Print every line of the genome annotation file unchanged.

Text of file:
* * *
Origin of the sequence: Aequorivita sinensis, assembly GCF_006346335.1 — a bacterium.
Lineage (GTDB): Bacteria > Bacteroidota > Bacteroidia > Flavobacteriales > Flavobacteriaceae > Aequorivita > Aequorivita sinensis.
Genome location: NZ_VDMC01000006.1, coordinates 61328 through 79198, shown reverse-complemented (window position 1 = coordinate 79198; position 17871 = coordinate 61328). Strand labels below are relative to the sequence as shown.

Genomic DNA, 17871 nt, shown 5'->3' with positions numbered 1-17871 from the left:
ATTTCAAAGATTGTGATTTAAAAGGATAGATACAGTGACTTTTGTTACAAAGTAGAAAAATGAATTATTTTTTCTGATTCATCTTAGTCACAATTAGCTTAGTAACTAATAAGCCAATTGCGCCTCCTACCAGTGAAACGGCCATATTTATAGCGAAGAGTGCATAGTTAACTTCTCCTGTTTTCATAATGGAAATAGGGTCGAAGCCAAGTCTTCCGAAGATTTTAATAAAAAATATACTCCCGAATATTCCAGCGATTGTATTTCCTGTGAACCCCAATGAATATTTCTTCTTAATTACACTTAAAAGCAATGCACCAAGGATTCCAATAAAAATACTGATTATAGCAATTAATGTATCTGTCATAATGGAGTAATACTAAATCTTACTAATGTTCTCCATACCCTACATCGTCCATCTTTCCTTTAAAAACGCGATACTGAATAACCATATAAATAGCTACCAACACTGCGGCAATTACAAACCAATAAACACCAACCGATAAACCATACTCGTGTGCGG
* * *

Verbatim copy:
Origin of the sequence: Aequorivita sinensis, assembly GCF_006346335.1 — a bacterium.
Lineage (GTDB): Bacteria > Bacteroidota > Bacteroidia > Flavobacteriales > Flavobacteriaceae > Aequorivita > Aequorivita sinensis.
Genome location: NZ_VDMC01000006.1, coordinates 61328 through 79198, shown reverse-complemented (window position 1 = coordinate 79198; position 17871 = coordinate 61328). Strand labels below are relative to the sequence as shown.

Genomic DNA, 17871 nt, shown 5'->3' with positions numbered 1-17871 from the left:
ATTTCAAAGATTGTGATTTAAAAGGATAGATACAGTGACTTTTGTTACAAAGTAGAAAAATGAATTATTTTTTCTGATTCATCTTAGTCACAATTAGCTTAGTAACTAATAAGCCAATTGCGCCTCCTACCAGTGAAACGGCCATATTTATAGCGAAGAGTGCATAGTTAACTTCTCCTGTTTTCATAATGGAAATAGGGTCGAAGCCAAGTCTTCCGAAGATTTTAATAAAAAATATACTCCCGAATATTCCAGCGATTGTATTTCCTGTGAACCCCAATGAATATTTCTTCTTAATTACACTTAAAAGCAATGCACCAAGGATTCCAATAAAAATACTGATTATAGCAATTAATGTATCTGTCATAATGGAGTAATACTAAATCTTACTAATGTTCTCCATACCCTACATCGTCCATCTTTCCTTTAAAAACGCGATACTGAATAACCATATAAATAGCTACCAACACTGCGGCAATTACAAACCAATAAACACCAACCGATAAACCATACTCGTGTGCGG